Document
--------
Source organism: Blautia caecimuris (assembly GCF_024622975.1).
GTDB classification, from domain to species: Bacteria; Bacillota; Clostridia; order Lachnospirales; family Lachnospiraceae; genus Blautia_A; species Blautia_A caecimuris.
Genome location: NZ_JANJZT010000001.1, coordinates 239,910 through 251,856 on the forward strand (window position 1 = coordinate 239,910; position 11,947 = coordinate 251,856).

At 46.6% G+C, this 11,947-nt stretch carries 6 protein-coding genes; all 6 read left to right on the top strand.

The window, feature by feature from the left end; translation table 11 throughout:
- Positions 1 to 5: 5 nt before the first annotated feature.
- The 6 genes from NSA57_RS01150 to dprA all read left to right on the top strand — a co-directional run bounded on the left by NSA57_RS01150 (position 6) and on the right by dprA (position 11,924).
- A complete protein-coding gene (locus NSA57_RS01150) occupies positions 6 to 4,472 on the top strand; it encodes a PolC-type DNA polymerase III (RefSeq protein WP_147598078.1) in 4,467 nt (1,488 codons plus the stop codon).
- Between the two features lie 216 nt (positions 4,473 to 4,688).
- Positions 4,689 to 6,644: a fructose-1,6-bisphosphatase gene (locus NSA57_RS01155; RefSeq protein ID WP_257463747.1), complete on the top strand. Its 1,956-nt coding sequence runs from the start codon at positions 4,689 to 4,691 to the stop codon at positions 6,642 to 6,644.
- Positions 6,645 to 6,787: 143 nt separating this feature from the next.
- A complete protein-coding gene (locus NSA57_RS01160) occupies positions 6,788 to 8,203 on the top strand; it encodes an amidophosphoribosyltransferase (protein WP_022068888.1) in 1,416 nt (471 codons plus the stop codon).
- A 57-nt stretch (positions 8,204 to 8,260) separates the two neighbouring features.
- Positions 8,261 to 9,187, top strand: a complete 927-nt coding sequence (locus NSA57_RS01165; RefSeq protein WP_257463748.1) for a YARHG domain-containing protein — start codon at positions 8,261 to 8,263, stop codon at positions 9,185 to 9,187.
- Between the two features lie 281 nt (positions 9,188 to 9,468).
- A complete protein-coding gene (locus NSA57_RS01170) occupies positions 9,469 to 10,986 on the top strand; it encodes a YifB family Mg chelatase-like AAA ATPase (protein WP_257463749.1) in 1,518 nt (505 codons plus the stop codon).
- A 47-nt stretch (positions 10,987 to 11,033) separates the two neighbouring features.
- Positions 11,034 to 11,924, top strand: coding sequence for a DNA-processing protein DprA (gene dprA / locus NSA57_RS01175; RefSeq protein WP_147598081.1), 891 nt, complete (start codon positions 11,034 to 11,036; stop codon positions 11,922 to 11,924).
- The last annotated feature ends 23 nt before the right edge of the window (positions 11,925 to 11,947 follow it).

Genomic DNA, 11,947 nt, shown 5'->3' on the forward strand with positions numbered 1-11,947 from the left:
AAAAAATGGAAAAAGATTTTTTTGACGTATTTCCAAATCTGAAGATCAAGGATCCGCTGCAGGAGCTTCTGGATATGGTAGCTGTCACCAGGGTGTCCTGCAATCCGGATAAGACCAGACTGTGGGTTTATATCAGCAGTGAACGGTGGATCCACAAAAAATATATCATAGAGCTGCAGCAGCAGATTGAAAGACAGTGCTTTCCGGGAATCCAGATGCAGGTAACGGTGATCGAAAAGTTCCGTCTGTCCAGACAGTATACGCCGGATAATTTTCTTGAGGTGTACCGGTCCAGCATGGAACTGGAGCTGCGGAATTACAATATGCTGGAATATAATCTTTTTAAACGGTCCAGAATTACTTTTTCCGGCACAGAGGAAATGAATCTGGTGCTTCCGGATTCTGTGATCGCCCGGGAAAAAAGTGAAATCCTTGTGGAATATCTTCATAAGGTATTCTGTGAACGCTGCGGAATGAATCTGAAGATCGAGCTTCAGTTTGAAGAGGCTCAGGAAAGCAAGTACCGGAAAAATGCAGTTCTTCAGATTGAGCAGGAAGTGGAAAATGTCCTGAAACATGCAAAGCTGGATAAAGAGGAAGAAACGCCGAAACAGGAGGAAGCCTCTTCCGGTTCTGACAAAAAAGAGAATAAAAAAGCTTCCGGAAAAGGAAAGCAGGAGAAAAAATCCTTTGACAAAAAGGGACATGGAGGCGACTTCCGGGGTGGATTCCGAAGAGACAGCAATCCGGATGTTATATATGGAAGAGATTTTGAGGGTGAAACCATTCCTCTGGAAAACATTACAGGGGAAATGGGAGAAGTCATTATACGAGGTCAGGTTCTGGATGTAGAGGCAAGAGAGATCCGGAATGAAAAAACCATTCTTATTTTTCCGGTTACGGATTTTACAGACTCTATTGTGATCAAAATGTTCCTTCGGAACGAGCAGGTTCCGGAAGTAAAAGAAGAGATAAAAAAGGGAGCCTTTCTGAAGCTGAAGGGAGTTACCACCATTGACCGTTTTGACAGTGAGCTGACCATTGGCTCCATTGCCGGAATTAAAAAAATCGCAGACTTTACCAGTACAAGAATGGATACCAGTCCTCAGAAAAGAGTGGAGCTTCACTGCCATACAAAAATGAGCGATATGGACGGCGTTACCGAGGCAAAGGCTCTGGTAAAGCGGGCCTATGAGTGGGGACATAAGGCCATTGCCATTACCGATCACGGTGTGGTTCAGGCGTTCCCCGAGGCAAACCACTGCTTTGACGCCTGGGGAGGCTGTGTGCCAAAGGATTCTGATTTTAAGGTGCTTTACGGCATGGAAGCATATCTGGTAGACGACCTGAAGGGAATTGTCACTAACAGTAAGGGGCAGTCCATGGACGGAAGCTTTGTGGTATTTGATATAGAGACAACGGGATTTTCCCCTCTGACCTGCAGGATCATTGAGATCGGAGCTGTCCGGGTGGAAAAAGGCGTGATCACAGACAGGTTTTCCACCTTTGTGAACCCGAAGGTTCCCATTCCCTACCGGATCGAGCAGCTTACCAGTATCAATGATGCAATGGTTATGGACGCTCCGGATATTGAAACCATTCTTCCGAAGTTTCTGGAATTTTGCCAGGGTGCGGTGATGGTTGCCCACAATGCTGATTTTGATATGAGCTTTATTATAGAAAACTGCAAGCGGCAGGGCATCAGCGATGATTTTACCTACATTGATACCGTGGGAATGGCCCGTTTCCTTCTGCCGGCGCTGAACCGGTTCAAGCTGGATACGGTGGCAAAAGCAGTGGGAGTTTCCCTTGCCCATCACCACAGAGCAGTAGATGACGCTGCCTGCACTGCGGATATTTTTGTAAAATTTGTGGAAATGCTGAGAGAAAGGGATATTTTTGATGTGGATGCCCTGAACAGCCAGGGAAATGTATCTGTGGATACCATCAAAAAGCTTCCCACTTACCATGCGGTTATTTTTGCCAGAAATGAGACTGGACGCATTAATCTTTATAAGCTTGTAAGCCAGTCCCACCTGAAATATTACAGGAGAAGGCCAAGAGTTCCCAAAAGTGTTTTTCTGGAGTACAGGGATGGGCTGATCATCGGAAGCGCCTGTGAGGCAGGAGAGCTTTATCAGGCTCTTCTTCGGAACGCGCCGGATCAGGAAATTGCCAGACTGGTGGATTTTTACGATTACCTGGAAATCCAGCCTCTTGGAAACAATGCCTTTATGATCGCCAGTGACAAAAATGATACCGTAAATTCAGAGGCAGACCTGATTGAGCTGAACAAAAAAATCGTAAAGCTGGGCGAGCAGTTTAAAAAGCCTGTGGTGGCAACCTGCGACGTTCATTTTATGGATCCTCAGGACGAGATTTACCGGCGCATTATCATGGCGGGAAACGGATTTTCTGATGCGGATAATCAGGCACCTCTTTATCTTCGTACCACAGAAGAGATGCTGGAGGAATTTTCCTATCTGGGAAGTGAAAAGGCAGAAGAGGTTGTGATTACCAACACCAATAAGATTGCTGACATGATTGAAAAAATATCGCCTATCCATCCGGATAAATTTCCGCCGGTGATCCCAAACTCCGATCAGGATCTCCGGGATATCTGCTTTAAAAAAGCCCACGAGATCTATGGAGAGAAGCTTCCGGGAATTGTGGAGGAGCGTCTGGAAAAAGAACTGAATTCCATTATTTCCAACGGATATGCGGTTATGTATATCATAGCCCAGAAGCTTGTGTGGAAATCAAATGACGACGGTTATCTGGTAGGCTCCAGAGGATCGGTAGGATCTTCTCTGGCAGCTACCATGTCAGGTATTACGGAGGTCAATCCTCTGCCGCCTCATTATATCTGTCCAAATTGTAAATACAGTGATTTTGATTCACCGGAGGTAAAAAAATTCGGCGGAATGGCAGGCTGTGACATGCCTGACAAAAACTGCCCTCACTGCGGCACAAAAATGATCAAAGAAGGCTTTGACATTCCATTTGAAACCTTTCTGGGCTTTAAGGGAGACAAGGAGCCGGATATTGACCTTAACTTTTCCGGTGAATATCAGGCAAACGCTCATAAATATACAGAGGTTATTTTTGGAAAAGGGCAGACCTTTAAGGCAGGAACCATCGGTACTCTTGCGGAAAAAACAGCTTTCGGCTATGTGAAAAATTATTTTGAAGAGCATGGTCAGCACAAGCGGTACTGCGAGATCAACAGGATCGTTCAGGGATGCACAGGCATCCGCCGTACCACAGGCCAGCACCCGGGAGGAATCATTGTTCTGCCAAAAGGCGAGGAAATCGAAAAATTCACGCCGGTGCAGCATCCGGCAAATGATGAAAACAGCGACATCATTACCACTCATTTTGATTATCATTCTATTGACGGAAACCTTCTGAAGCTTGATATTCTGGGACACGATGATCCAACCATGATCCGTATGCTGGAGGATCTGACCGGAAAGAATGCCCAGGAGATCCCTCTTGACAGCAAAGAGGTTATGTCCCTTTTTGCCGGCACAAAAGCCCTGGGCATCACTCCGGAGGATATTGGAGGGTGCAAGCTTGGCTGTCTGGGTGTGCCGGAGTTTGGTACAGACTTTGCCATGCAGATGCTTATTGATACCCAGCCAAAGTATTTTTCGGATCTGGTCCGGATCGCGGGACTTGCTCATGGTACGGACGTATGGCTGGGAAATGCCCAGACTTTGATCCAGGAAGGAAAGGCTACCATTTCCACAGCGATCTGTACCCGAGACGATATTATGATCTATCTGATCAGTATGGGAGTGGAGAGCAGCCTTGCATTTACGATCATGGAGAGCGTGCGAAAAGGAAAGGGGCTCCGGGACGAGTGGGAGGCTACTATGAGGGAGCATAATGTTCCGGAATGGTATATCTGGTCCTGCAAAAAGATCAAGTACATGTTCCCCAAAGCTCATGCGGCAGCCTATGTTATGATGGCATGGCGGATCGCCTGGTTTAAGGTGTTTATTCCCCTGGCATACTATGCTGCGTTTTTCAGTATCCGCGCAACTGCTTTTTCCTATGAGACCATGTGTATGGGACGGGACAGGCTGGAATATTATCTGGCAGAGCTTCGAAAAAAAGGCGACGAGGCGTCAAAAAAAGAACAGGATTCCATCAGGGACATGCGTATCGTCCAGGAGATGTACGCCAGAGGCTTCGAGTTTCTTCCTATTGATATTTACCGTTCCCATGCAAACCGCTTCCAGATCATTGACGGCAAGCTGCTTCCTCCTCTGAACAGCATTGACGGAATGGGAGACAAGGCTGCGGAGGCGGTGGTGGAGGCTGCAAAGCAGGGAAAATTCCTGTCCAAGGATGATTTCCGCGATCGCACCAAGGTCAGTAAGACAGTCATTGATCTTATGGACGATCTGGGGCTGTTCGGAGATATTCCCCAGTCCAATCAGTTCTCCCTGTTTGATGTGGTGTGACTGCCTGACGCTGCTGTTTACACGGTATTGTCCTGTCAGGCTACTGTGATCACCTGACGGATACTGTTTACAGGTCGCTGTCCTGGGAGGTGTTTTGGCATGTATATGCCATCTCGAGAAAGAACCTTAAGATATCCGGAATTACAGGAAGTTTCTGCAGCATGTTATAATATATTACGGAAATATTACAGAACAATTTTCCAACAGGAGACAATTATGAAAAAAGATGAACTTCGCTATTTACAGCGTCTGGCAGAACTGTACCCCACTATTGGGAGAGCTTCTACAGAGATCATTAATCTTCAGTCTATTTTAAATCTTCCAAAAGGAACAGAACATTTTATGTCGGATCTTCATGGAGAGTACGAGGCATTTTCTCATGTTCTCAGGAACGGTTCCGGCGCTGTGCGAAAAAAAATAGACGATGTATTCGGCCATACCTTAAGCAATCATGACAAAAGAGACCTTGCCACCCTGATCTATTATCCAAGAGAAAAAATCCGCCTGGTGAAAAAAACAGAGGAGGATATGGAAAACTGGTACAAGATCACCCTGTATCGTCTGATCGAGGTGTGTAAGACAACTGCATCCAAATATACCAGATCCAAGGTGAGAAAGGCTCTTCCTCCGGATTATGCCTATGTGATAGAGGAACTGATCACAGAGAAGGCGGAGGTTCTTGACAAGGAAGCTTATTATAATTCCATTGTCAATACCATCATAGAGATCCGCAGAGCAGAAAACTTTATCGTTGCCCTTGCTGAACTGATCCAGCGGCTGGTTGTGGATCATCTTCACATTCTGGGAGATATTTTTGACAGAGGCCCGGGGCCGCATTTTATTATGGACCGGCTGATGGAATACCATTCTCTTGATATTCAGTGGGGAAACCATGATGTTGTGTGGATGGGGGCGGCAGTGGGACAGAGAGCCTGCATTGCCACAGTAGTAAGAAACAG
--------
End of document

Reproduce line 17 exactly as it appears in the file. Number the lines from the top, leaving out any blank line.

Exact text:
- A 47-nt stretch (positions 10,987 to 11,033) separates the two neighbouring features.